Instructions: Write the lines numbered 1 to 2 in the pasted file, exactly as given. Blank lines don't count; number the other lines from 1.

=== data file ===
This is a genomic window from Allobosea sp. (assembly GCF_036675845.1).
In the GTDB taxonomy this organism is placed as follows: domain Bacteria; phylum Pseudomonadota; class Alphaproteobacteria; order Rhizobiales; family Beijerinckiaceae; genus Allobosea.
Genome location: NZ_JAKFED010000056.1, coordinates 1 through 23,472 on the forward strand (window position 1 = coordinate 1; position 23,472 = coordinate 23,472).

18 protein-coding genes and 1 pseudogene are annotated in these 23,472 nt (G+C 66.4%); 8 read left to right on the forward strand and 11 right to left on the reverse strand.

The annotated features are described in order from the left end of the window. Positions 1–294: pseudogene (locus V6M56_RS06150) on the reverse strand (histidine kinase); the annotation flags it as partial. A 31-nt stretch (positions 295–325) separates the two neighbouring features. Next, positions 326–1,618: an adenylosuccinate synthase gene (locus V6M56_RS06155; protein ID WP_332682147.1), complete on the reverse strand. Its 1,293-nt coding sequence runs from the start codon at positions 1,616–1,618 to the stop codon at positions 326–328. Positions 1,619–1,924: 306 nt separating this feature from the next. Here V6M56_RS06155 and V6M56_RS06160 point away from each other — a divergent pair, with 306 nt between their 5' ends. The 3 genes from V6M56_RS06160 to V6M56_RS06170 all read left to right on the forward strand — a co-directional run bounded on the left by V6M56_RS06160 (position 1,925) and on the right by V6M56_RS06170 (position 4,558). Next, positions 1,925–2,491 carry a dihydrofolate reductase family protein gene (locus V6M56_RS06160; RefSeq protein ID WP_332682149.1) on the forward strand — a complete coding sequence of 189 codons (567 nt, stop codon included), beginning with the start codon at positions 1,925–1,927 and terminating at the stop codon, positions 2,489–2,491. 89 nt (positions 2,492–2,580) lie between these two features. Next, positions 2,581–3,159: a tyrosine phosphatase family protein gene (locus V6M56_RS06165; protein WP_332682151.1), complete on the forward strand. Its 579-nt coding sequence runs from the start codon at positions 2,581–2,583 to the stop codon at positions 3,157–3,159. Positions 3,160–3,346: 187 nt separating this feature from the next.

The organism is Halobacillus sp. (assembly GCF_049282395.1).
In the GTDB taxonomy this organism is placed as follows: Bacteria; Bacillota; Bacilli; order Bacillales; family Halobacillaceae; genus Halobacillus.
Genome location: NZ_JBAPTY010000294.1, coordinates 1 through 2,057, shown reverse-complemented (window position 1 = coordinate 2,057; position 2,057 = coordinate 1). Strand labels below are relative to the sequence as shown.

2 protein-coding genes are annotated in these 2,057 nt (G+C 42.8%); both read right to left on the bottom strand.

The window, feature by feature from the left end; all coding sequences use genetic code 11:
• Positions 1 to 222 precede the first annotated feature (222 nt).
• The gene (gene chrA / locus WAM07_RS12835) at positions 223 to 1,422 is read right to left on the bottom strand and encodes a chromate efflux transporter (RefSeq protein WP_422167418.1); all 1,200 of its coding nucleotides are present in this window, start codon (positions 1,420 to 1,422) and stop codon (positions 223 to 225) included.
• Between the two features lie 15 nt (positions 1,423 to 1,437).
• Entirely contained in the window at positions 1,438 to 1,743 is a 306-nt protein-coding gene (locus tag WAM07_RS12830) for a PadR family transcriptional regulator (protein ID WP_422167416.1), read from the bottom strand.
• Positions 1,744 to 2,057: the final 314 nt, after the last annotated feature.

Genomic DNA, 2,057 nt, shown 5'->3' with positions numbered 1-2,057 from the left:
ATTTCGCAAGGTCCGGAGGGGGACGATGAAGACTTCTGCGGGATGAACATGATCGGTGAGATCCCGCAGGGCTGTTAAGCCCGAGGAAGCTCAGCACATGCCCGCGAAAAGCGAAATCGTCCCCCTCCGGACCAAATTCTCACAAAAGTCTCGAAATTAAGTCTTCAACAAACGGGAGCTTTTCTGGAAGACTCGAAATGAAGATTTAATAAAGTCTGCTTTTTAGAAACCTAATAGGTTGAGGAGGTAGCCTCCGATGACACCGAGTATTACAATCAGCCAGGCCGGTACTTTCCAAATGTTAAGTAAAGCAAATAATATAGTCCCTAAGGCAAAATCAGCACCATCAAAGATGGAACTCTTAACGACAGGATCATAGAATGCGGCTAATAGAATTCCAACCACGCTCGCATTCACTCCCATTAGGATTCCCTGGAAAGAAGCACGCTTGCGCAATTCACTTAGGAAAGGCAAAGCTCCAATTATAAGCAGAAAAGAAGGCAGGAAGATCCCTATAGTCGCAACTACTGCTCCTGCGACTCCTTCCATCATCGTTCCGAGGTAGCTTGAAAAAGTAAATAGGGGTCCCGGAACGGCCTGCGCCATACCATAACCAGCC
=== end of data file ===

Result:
This is a genomic window from Allobosea sp. (assembly GCF_036675845.1).
In the GTDB taxonomy this organism is placed as follows: domain Bacteria; phylum Pseudomonadota; class Alphaproteobacteria; order Rhizobiales; family Beijerinckiaceae; genus Allobosea.